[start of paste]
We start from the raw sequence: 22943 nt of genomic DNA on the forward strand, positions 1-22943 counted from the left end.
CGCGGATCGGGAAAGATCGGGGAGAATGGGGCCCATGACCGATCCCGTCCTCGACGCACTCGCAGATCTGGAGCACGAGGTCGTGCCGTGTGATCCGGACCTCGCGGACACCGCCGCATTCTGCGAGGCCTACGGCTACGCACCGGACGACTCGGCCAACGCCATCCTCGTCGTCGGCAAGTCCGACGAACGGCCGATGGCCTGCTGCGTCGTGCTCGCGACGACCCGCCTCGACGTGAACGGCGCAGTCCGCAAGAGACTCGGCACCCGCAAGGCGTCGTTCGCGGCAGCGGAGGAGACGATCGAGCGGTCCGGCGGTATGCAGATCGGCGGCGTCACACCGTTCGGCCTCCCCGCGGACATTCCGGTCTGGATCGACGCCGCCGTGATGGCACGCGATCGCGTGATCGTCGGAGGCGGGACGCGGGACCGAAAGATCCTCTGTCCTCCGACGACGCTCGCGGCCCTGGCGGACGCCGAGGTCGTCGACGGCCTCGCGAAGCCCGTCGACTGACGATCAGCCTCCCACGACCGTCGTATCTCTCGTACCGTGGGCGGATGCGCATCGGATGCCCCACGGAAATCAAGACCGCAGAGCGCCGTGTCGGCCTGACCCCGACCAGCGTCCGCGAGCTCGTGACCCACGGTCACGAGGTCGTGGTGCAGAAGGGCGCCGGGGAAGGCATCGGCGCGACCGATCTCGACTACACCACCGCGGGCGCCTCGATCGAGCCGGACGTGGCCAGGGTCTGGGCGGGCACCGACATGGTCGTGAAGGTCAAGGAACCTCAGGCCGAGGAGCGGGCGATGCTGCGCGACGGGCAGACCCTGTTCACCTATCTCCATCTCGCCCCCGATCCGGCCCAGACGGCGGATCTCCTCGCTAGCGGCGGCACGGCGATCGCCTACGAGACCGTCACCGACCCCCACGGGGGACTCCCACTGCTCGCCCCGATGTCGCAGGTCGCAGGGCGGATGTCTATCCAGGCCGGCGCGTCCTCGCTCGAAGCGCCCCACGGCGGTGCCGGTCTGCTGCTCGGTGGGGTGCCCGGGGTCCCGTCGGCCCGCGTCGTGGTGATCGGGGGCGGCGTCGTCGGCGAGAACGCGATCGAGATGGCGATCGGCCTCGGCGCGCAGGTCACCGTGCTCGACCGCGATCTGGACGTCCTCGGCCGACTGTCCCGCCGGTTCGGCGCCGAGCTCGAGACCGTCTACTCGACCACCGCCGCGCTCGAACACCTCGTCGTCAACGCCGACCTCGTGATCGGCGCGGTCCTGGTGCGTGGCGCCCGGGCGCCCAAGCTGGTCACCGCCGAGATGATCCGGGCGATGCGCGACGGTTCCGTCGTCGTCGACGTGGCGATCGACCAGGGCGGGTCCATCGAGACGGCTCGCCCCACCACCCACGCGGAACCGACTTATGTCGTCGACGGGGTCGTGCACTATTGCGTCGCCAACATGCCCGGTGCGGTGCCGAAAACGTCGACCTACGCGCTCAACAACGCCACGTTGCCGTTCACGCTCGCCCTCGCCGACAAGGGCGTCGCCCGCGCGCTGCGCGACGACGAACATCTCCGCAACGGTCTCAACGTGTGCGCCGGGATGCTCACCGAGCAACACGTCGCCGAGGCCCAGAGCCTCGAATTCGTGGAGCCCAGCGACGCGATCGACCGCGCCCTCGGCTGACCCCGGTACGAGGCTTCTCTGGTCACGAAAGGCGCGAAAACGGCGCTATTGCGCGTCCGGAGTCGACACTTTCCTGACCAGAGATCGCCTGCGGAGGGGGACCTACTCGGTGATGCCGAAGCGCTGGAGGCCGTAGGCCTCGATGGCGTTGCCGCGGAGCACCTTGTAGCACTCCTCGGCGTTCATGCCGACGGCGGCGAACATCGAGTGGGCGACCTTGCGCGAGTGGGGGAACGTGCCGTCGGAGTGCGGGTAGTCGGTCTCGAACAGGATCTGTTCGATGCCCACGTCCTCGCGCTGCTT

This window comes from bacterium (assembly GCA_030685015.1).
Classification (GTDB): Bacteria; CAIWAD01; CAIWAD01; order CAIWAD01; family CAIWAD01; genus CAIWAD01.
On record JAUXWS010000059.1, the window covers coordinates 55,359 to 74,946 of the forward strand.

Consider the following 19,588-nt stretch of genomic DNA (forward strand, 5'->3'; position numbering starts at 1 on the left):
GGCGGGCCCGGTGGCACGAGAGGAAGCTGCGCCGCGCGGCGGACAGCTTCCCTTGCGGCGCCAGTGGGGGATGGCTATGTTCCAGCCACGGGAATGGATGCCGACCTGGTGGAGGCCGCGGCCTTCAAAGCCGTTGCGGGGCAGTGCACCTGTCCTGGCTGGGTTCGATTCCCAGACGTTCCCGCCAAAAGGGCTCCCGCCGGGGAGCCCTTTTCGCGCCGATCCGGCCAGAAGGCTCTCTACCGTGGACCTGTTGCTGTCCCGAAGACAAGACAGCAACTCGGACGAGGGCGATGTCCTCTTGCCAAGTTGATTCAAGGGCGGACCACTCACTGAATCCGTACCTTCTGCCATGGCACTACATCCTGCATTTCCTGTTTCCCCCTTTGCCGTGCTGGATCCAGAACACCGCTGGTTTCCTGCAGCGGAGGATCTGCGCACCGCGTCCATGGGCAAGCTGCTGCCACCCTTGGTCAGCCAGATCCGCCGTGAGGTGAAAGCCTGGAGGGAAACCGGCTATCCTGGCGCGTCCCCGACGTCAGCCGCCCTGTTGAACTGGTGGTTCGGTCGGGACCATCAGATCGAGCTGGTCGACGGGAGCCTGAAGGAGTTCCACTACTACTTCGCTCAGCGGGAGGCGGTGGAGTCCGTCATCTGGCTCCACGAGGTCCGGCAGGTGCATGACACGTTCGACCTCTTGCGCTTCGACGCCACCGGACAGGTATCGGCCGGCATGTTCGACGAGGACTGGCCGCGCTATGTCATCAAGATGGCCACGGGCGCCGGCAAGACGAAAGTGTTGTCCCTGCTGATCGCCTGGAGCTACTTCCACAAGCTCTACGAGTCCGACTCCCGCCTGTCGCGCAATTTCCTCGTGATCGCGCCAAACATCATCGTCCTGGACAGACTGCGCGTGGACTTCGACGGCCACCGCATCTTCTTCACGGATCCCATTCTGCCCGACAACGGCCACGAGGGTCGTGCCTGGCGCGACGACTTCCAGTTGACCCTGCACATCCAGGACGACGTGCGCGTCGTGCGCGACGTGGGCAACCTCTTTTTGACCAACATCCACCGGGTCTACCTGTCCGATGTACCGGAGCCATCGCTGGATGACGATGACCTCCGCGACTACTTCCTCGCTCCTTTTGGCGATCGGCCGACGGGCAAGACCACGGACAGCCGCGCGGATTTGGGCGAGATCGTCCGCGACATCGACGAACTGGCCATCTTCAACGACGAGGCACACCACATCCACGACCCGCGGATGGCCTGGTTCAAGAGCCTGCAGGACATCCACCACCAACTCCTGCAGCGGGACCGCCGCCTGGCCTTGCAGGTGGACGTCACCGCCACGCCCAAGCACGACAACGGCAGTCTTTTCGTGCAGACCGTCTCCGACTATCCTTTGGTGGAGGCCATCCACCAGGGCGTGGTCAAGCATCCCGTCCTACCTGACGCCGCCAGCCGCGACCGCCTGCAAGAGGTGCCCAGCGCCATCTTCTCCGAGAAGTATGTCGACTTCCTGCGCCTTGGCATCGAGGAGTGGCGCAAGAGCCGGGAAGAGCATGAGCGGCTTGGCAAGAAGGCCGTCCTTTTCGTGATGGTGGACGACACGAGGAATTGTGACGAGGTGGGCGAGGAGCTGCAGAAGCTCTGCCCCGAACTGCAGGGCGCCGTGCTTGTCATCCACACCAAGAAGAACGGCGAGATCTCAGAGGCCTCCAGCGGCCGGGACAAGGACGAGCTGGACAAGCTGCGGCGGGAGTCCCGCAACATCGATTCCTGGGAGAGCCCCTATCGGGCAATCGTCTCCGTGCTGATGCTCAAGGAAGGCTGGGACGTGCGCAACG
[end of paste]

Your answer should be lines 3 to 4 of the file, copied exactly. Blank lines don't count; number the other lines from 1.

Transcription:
This window comes from bacterium (assembly GCA_030685015.1).
Classification (GTDB): Bacteria; CAIWAD01; CAIWAD01; order CAIWAD01; family CAIWAD01; genus CAIWAD01.